Step 1: Convert to GeoJSON

The shapefile is first read with Mike Bostock’s shapefile package, which converts the geo data into GeoJSON. This will be converted in the shapefile’s source projection, but if you want to reproject the data before converting it you can using the sourceSRS and destSRS options, which uses the ogr2ogr package to do the projection (this requires ogr2ogr already installed separately).

Step 2: Convert GeoJSON to TopoJSON

One of the key issues we encounter when trying to convert polygons to a 3D model has to do with shapes that share borders. Shapefiles (and GeoJSON) represent bordering shapes entirely independently. That means that two shapes that share a border have two distinct sets of line segments that define that border. You can certainly attempt to create a simple 3D model by treating each polygon separately like this, which will produce distinct 3D meshes for each poly. That’s likely fine for 3D rendering on a computer, but it’s not ideal for 3D printing. We need a single manifold mesh, not a bunch of distinct ones that are all touching each other. What we’re hoping to create is the full combined outer shell.

The key to converting to a single unified mesh is to convert the GeoJSON to TopoJSON. Mike Bostock’s TopoJSON format encodes topology, which means that it figures out all the unique line segments that make up the polys. If two shapes share a border that border only gets converted to a single line segment instead of two, and both shapes reference the same segment. This allows you to reconstruct each poly, but it also tells you an important piece of information: which line segments are shared between which polygons. That’s the key to creating a nice single outer shell for our polygon.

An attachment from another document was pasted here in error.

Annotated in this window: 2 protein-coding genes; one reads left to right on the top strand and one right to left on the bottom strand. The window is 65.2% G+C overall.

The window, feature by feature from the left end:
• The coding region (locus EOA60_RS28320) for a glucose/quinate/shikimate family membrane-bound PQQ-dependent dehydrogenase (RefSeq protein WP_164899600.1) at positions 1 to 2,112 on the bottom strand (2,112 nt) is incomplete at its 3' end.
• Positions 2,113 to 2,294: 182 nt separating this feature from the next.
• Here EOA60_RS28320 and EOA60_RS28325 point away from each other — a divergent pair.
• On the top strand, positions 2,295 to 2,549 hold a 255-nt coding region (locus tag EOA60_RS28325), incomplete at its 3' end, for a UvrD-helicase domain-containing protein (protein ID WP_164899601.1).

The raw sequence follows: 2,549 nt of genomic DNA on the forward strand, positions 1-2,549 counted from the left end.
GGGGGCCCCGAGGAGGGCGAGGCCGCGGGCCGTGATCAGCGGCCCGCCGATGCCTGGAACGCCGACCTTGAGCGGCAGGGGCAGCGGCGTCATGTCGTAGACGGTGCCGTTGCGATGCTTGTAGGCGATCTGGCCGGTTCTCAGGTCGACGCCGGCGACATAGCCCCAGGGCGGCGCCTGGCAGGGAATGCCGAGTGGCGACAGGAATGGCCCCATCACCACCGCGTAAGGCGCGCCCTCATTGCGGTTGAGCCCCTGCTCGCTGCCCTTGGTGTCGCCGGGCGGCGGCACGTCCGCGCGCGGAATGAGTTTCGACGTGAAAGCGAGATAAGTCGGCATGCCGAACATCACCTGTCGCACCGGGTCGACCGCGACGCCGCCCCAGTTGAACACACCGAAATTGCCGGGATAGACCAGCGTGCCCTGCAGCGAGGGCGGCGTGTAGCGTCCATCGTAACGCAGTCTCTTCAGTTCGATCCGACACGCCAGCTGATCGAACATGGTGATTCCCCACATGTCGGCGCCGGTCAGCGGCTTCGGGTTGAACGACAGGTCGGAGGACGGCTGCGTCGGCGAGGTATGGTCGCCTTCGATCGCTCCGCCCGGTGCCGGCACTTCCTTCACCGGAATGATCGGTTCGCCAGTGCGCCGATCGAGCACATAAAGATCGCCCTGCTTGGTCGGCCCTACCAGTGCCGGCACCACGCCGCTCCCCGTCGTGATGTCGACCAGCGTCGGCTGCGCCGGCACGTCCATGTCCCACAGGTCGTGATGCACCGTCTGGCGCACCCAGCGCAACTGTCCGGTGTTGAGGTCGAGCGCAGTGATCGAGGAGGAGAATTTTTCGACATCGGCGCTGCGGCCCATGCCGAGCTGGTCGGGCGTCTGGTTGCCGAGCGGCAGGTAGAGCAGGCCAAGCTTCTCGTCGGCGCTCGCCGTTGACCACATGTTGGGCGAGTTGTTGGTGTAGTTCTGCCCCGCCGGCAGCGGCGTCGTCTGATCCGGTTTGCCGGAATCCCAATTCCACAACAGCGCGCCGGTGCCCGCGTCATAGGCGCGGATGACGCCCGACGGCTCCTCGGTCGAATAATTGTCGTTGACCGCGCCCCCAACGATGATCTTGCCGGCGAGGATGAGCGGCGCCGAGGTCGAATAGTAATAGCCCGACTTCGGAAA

Step 3: Convert to ThreeJS

ThreeJS is a full-featured 3D library for JavaScript. It can do a ton of stuff, but for my purposes I’m only really interested in a couple things: triangulating polygons (to convert the polys), creating simple faces (to make the sides of the model), and easily iterating over all triangles in a model (to convert to an STL file).

shp2stl will create ThreeJS planes for each polygon in your shapefile, and extrude each based on an attribute you specify. The built-in triangulation method of ThreeJS is used to convert the shape polygons into triangle faces.

The distinct planes are then connected by creating connecting faces along the z-axis. Since the TopoJSON format tells us which polygons share which borders, we’re able to connect the faces that touch by manually creating sides that start at the edge of the lower face and extend up to the height of the upper face.

Step 4: Print!

You should now have a nice manifold mesh ready to be sent to your 3D printer of choice. I’ve had a lot of success printed the models created by shp2stl with the Afinia Series H.

Grab shp2stl on github or from npm and I’d love to hear about things you’ve printed.